1-20 of 169 Search Results for

abrasive wear

Follow your search
Access your saved searches in your account

Would you like to receive an alert when new items match your search?
Close Modal
Sort by
Book Chapter

Series: ASM Handbook
Volume: 11
Publisher: ASM International
Published: 15 January 2021
DOI: 10.31399/asm.hb.v11.a0006790
EISBN: 978-1-62708-295-2
... by fatigue, creep, or environmentally-assisted cracking. Corrosion and wear are another form of progressive material alteration or removal that can lead to failure or obsolescence. This article primarily covers the topic of abrasive wear failures, covering the general classification of wear. It also...
Series: ASM Failure Analysis Case Histories
Publisher: ASM International
Published: 01 June 2019
DOI: 10.31399/asm.fach.modes.c0046378
EISBN: 978-1-62708-234-1
.... Analysis supported the conclusions that the leaks were caused by excessive sleeve wear that resulted from the presence of fine, abrasive silt in the river water. The silt, which contained hard particles of silica, could not be filtered out of the inlet water effectively. Hard surfacing Pumps...
Series: ASM Failure Analysis Case Histories
Publisher: ASM International
Published: 01 June 2019
DOI: 10.31399/asm.fach.modes.c9001503
EISBN: 978-1-62708-234-1
... Abstract A hypoid pinion made from 4820 Ni-Mo alloy steel was the driving member of a power unit operating a rapid transit car. The pinion had been removed from service at the end of the initial test period because it showed undue wear. The mode of failure was severe abrasive wear. The cause...
Series: ASM Handbook Archive
Volume: 11
Publisher: ASM International
Published: 01 January 2002
DOI: 10.31399/asm.hb.v11.a0003560
EISBN: 978-1-62708-180-1
... Abstract Wear, a form of surface deterioration, is a factor in a majority of component failures. This article is primarily concerned with abrasive wear mechanisms such as plastic deformation, cutting, and fragmentation which, at their core, stem from a difference in hardness between contacting...
Image
Published: 01 January 2002
Fig. 5 Abrasive wear volume at various loads and SiC abrasive papers as a function of volume fraction of short glass fibers (GF) in PEI. Speed 5 cm/s in single pass condition; distance slid 3.26 m. (a) 120 grade, grit size ≃ 118 μm. (b) 80 grade, grit size ≃ 175 μm. Source: Ref 29 More
Image
Published: 01 January 2002
Fig. 2 Relative abrasive wear loss of polymethylmethacrylate (PMMA) and composites filled with quartz and glass against abrasives SiC (45 μm), WIB, SiO 2 (10 μm) and CaCO 3 (3 μm) as a function of filler volume fraction, V f . WIB, weak interfacial bond; SIB, strong interfacial bond: 1 More
Image
Published: 01 January 2002
Fig. 4 Influence of various properties of reinforcing phase on abrasive wear of composite. Source: Ref 2 More
Image
Published: 01 January 2002
Fig. 7 (a) Abrasive wear mechanisms and surface deformation as a function of pressure, P ; material hardness, H ; and fracture energy, G Ic . (b) Curves 1 to 3 correspond to the schematic in (a), possible schematic of the wear rate, W as a function of hardness, H of wearing material More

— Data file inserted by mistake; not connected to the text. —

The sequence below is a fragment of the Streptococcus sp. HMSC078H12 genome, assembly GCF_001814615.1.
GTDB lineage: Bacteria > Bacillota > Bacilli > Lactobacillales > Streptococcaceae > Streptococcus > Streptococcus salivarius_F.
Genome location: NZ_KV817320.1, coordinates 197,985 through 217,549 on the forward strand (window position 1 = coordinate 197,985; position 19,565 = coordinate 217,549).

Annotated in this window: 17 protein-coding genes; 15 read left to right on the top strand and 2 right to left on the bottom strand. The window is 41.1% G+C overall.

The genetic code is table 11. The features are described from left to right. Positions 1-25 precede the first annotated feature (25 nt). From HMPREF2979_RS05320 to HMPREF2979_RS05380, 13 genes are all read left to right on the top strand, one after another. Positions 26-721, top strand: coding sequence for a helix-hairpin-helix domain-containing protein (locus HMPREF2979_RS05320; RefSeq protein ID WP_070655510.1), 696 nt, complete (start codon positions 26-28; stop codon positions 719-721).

Image
Published: 01 January 2002
Fig. 3 Schematic representation of the four abrasive wear classifications. Source: Ref 5 More
Image
Published: 01 January 2002
Fig. 13 Influence of microstructure on abrasive wear behavior of alloy white irons and chromium carbide materials. Source: Ref 5 More
Image
Published: 01 January 2002
Fig. 28 Scanning electron micrographs showing the three modes of abrasive wear typically found in steels: (a) low-stress scratching, (b) higher-stress gouging, and (c) impact or indentation More
Image
Published: 15 January 2021
Fig. 3 Schematic representation of the four abrasive wear classifications. Source: Ref 5 More
Image
Published: 15 January 2021
Fig. 13 Influence of microstructure on abrasive wear behavior of alloy white irons and chromium carbide materials. Source: Ref 5 More
Image
Published: 15 January 2021
Fig. 28 Scanning electron micrographs showing the three modes of abrasive wear typically found in steels: (a) low-stress scratching, (b) higher-stress gouging, and (c) impact or indentation More
Image
Published: 15 May 2022
Fig. 7 (a) Abrasive wear mechanisms and surface deformation as a function of pressure P , material hardness H , and fracture energy G Ic . (b) Curves 1 to 3 correspond to mechanisms shown in (a), possible schematic of the wear rate W as a function of hardness H of the wearing More
Image
Published: 30 August 2021
Fig. 30 Bearings that failed because of wear by abrasive material in the bearing. (a) Needle-roller bearing. Note that flats have been worn onto the rollers. (b) Abrasive wear caused by natural diamond dust (≤5 μm) that was deliberately introduced into the lubricant in the laboratory. Deep More
Image
Published: 01 January 2002
Fig. 3 Bearings that failed because of wear by abrasive material in the bearing. (a) Needle-roller bearing. Note that flats have been worn on the rollers. (b) Abrasive wear caused by natural diamond dust (≤5 μm) that was deliberately introduced into the lubricant in the laboratory. Deep More
Series: ASM Failure Analysis Case Histories
Publisher: ASM International
Published: 01 June 2019
DOI: 10.31399/asm.fach.modes.c0047347
EISBN: 978-1-62708-234-1
... indicated a heavily deformed surface layer with chip formation at the wear surface. The chemical composition of the liner was found to be Fe-2.74C-0.75Mn-0.55Si-0.51Ni-19.4Cr-1.15M. This alloy is highly resistant to abrasive wear, yet at the same time, prone to chipping because little plastic displacement...
Image
Published: 01 January 2002
Fig. 11 Abrasive failure of the rolling wear track in thermally sprayed WC-Co coating More
Image
Published: 01 January 2002
Fig. 5 Effect of abrasive hardness on wear behavior of metals and ceramics. Source: Ref 7 More